Oxicodone Hydrochloride

If you get any side effects, talk to your doctor or pharmacist. This includes any possible side effects not listed in this leaflet.

Do not take Oxicodone Tablets if you:


  • are allergic (hypersensitive) to oxicodone, or any of the other ingredients of the table
  • have breathing problems, such as severe chronic obstructive lung disease, severe bronchial asthma or severe respiratory depression. Your doctor will have told you if you have any of these conditions. Symptoms may include breathlessness, coughing or breathing more slowly or weakly than expected;

  • have a condition where the small bowel does not work properly (paralytic ileus), your stomach empties more slowly than it should (delayed gastric emptying) or you have severe pain in your abdomen;

  • have a heart problem after long-term lung disease (cor pulmonale);

  • have moderate to severe liver problems. If you have other long-term liver problems you should only take these tablets if recommended by your doctor;

  • have ongoing problems with constipation;

  • are under 18 years of age.


Warnings and precautions

Talk to your doctor or pharmacist before taking these tablets if you: 

  • are elderly or weakened;

  • have an under-active thyroid gland (hypothyroidism), as you may need a lower dose;

  • have myxoedema (a thyroid disorder with dryness, coldness and swelling [‘puffiness’] of the skin


Read all of this leaflet carefully before you start taking this medicine because it contains important information for you.

  • Keep this leaflet. You may need to read it again.

  • If you have any further questions, ask your doctor or pharmacist.

  • This medicine has been prescribed for you only. Do not pass it on to others. It may harm them, even if their signs of illness are the same as yours. 

In this leaflet:


1. What Oxicodone tablets are and what they are used for

2. What you need to know before you take Oxicodone tablets 3. How to take Oxicodone tablets

4. Possible side effects

5. How to store Oxicodone tablets

6. Contents of the pack and other information affecting the face and limbs;


* If you have a head injury, severe headache or feel sick as this may indicate that the pressure in your skull is increased;

* have low blood pressure (hypotension);

* have low blood volume (hypovolaemia); this can happen with severe external or internal bleeding, severe burns, excessive sweating, severe diarrhoea or vomiting;

* have a mental disorder as a result of an infection (toxic psychosis);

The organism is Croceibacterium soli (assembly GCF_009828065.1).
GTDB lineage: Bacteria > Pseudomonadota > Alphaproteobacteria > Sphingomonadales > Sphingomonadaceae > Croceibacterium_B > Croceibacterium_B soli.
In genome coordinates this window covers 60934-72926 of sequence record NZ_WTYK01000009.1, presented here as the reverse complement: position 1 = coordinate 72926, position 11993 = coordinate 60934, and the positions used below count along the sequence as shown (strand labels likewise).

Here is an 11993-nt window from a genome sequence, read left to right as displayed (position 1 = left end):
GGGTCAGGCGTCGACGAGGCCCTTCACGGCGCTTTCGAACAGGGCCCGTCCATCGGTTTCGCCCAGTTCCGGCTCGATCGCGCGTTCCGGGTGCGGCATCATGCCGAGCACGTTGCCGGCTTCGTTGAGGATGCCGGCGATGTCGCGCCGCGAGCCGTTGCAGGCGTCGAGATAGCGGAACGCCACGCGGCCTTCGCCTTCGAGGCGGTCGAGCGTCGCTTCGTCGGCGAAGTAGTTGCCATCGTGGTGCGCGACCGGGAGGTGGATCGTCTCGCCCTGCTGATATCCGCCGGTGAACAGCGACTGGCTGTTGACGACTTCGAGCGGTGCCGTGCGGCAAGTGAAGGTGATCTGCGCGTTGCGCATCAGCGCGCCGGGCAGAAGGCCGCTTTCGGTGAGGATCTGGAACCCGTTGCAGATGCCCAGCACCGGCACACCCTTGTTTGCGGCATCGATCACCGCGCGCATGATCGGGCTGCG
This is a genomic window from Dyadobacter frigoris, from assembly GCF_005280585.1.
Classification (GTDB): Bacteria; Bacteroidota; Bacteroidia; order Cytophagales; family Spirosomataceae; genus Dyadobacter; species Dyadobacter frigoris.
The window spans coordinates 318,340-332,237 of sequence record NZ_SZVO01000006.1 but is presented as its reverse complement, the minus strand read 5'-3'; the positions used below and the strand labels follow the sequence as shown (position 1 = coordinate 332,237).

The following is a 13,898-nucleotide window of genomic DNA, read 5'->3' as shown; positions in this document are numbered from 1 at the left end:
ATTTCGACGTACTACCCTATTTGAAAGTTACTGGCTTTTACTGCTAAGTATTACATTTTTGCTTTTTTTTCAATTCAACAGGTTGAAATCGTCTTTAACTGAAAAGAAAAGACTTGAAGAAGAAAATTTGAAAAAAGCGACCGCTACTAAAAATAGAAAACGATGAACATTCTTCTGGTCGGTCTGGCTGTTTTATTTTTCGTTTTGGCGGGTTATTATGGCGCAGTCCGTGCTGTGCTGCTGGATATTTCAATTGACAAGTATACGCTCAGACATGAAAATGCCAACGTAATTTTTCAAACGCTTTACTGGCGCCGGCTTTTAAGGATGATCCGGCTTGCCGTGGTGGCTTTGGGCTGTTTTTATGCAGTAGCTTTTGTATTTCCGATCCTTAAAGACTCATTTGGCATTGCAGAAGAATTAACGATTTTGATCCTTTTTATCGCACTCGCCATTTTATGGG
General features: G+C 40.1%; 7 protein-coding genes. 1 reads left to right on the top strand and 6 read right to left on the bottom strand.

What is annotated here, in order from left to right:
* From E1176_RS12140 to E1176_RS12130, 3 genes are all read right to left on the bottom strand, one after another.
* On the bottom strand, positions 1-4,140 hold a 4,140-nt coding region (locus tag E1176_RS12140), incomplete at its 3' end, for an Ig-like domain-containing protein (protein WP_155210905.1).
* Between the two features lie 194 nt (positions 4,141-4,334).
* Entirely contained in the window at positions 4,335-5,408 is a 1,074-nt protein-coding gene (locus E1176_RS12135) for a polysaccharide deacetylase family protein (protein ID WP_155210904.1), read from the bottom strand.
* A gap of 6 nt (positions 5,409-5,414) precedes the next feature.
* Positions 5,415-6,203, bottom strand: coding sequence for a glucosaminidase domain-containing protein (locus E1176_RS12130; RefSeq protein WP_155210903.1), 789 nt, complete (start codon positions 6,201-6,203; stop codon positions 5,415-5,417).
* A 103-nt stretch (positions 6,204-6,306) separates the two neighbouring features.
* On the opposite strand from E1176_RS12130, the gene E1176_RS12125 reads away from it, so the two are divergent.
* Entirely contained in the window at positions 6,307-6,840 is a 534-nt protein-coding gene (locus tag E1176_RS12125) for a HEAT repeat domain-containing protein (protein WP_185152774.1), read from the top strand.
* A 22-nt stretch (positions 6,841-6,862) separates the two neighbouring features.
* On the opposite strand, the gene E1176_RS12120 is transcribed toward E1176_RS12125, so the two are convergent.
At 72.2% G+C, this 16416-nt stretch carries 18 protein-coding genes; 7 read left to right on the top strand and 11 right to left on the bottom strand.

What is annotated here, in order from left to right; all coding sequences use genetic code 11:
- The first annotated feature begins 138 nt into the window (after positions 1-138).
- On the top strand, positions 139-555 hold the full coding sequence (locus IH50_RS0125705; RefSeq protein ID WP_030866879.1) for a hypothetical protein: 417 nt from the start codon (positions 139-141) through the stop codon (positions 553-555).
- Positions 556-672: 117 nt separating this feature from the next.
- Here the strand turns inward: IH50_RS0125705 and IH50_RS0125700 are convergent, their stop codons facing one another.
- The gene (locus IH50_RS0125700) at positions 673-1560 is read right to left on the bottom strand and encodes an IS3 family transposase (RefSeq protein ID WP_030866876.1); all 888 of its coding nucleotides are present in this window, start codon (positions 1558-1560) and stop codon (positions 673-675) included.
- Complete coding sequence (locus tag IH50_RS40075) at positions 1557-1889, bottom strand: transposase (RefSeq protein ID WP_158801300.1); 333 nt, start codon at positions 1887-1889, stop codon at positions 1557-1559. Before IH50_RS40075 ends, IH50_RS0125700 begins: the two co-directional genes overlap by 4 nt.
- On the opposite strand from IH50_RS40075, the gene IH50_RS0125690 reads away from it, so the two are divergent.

* have inflammation of the pancreas (which causes severe pain in the abdomen and back);

* have problems with your gall bladder or bile duct;

* have inflammatory bowel disease;

* have an enlarged prostate gland, which causes difficulty in passing urine (in men);

* have poor adrenal gland function (your adrenal gland is not working properly which may cause symptoms including weakness, weight loss, dizziness, feeling or being sick), e.g. Addison’s disease;

* have breathing problems such as severe pulmonary disease. Your doctor will have told you if you have this condition. Symptoms may include breathlessness and coughing;

* have kidney or liver problems;

* have previously suffered from withdrawal symptoms such as agitation, anxiety, shaking or sweating, upon stopping taking alcohol or drugs; are or have ever been addicted to alcohol or drugs or have a known opioid dependence;

* have an increased sensitivity to pain; need to take increasingly higher doses of Oxicodone to gain the same level of pain relief (tolerance).

* are going to have an operation, please tell the doctor at the hospital that you are taking these tablets.

* You may experience hormonal changes while taking these tablets. Your doctor may want to monitor these changes.

* Other medicines and Oxicodone

* Concomitant use of opioids and benzodiazepines increases the risk of drowsiness, difficulties in breathing (respiratory depression), coma and may be life threatening. Because of this, concomitant use should only be considered when other treatment options are not possible. However, if your doctor does prescribe benzodiazepines or related drugs with opioids the dosage and duration of concomitant treatment should be limited by your doctor.


The risk of side effects increases, if you use antidepressants (such as citalopram, duloxetine, escitalopram, fluoxetine, fluvoxamine, paroxetine, sertraline, venlafaxine). These medicines may interact with oxycodone and you may experience symptoms such as involuntary, rhythmic contractions of muscles, including the muscles that control movement of the eye, agitation, excessive sweating, tremor, exaggeration of reflexes, increased muscle tension, body temperature above 38°C.


Contact your doctor when experiencing such symptoms.


Please follow your doctor’s dosage recommendation closely. It could be helpful to inform friends or relatives to be aware of sign and symptoms stated above.


Contact your doctor when experiencing such symptoms.


Please tell your doctor or pharmacist if you are taking have recently taken or might take any other medicines, including medicines obtained without a prescription. If you take these tablets with some other medicines, the effect of these tablets or the other medicine may be Changed.


Tell your doctor or pharmacist if you are taking: